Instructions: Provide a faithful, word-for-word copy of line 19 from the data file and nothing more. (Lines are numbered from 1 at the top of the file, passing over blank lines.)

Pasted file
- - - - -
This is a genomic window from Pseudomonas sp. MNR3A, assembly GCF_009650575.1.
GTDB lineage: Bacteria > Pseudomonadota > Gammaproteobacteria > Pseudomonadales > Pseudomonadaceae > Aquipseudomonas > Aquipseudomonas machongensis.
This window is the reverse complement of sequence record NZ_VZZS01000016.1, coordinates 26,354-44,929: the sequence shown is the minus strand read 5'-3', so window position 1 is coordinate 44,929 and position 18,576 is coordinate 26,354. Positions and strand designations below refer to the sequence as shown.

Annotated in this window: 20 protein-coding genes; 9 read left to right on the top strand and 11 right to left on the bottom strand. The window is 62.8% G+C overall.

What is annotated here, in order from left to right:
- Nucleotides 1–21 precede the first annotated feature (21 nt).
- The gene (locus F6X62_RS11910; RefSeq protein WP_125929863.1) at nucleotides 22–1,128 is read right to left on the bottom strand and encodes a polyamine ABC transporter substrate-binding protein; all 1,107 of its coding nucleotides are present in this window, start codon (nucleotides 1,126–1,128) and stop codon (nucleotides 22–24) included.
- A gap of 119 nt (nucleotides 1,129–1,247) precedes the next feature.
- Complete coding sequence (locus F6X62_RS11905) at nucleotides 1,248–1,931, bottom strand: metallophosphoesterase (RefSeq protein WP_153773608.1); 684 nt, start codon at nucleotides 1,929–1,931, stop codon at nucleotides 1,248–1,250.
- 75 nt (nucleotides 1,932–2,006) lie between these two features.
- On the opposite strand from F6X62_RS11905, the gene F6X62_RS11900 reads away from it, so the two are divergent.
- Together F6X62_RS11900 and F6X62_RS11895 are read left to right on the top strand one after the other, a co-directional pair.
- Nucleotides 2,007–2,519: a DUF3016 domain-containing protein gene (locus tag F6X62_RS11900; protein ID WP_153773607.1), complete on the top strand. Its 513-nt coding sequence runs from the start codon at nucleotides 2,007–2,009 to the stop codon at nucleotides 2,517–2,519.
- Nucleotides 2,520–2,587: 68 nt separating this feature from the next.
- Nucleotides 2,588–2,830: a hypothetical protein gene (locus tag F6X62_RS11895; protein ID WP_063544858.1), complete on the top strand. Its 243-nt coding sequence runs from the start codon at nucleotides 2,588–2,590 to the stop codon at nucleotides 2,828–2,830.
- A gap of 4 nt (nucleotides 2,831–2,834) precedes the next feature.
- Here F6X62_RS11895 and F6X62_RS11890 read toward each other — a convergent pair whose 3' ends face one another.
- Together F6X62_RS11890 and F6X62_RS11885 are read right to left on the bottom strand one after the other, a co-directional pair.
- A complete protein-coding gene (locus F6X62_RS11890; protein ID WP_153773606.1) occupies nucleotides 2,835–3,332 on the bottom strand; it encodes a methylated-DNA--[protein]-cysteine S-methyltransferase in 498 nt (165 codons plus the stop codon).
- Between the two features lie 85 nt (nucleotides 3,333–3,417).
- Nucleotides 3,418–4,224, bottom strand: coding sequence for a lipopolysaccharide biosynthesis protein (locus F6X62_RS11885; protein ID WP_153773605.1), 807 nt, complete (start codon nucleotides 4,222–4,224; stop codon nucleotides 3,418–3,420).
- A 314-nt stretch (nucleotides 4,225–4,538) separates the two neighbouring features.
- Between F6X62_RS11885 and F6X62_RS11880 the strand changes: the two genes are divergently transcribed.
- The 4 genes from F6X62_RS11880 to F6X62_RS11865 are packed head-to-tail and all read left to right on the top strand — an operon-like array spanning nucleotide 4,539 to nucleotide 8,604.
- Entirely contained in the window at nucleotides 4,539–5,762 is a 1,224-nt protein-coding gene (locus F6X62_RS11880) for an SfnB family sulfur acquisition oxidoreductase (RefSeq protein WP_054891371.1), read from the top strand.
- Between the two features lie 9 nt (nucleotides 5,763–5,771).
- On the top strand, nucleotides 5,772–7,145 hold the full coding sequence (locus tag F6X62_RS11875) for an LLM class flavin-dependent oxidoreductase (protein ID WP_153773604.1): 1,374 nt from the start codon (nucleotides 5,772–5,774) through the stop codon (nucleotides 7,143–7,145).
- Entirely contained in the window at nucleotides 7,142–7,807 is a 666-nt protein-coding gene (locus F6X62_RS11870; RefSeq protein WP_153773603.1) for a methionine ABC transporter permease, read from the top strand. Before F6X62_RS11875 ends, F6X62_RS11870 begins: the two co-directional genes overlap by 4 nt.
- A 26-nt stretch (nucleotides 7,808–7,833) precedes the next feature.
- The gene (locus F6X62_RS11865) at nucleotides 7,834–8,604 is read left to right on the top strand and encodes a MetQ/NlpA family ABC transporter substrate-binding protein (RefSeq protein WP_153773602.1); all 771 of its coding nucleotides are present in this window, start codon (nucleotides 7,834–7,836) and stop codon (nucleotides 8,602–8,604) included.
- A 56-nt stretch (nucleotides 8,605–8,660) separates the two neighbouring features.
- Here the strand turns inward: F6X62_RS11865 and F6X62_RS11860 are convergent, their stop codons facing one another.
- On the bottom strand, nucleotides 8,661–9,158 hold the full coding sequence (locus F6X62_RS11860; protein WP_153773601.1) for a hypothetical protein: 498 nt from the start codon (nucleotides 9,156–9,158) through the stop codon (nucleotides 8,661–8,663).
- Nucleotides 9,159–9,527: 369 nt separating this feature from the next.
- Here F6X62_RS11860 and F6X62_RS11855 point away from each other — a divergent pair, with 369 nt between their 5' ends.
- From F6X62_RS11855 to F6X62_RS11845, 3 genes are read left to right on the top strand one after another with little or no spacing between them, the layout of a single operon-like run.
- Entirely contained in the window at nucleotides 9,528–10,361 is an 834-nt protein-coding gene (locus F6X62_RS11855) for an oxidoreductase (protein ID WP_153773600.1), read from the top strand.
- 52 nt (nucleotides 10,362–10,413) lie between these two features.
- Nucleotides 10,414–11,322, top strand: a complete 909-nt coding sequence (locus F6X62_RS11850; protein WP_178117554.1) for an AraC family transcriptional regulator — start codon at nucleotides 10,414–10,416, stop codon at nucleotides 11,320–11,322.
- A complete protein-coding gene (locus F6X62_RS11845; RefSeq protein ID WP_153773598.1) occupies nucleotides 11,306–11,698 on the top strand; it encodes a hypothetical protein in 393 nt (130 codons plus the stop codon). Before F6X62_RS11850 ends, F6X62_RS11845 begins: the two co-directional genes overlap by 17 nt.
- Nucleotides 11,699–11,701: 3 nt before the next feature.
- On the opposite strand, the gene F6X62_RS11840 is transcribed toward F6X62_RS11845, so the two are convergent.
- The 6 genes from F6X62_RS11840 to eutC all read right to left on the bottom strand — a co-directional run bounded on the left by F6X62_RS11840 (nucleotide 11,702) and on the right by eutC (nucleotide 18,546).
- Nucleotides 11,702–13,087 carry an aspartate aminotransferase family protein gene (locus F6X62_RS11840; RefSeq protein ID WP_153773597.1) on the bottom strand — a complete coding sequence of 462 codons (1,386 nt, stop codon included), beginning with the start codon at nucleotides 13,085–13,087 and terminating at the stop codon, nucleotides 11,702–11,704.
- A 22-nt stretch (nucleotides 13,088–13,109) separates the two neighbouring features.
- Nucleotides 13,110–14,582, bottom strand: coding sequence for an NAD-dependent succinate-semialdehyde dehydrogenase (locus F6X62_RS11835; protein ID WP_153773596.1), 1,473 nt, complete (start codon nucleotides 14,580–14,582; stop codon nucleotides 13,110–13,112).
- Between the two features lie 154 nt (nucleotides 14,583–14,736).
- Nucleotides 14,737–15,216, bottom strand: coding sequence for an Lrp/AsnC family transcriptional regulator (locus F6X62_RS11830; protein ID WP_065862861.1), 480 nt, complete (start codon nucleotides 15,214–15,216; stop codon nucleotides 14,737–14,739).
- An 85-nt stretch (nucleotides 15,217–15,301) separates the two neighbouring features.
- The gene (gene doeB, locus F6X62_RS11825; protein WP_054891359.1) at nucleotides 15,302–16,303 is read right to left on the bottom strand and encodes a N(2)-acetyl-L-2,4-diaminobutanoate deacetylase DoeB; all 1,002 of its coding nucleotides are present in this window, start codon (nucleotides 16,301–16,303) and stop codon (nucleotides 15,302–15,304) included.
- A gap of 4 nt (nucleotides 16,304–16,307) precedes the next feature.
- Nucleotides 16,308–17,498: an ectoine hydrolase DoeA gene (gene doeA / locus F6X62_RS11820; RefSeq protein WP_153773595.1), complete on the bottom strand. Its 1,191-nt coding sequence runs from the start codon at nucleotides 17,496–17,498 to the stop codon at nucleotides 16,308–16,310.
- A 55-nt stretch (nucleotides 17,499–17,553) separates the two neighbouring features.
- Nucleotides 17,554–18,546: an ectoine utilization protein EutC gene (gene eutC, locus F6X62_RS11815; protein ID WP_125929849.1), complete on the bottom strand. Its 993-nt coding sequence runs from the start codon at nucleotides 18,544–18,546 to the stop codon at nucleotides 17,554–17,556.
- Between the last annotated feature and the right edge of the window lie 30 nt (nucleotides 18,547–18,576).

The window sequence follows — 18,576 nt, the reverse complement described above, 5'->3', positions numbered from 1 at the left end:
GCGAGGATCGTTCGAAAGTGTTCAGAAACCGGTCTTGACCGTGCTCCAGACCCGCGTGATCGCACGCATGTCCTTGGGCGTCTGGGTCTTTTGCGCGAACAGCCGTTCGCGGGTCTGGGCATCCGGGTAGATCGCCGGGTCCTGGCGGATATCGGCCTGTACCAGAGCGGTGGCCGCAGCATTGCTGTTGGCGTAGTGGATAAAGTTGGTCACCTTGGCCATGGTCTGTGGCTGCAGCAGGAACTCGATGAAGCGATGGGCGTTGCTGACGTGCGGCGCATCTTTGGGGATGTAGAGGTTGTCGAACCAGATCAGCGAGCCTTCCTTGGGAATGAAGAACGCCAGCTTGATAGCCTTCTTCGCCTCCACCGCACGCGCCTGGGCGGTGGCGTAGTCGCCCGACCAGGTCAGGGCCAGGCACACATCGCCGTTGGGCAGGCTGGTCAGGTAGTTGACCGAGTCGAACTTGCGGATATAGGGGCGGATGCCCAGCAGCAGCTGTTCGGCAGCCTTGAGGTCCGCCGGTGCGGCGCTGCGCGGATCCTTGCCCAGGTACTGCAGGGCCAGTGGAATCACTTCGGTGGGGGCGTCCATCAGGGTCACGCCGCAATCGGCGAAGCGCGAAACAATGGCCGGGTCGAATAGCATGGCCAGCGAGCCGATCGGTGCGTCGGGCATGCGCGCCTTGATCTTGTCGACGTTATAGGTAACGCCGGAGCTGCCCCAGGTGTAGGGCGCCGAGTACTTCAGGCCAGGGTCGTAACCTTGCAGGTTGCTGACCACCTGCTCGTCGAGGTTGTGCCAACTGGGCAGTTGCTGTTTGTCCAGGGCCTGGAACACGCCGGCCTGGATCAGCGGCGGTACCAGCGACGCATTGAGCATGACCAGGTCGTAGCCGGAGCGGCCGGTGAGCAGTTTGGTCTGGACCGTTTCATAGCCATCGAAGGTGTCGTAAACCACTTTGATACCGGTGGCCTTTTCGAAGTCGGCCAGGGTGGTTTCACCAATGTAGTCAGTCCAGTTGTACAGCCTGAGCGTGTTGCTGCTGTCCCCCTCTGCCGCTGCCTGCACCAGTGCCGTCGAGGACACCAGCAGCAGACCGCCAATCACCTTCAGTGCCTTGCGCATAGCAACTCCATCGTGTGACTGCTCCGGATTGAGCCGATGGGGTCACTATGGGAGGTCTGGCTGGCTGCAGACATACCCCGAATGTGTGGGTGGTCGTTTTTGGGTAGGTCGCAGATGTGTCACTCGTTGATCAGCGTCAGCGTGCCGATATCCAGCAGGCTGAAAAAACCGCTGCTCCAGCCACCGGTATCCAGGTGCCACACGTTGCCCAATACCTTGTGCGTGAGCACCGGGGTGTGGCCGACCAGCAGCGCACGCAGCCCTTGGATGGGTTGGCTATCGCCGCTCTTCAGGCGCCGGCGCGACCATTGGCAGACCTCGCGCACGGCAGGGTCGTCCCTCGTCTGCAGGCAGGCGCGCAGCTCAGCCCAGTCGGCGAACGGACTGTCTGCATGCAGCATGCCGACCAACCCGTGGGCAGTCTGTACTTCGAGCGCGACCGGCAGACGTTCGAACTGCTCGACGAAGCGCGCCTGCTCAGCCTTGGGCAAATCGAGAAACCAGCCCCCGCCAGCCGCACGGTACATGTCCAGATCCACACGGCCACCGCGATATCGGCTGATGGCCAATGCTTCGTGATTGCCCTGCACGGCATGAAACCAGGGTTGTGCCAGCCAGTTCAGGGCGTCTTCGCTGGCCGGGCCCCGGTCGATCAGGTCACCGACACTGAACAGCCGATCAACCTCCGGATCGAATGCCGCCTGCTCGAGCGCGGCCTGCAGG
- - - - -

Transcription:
- A complete protein-coding gene (locus F6X62_RS11890; protein ID WP_153773606.1) occupies nucleotides 2,835–3,332 on the bottom strand; it encodes a methylated-DNA--[protein]-cysteine S-methyltransferase in 498 nt (165 codons plus the stop codon).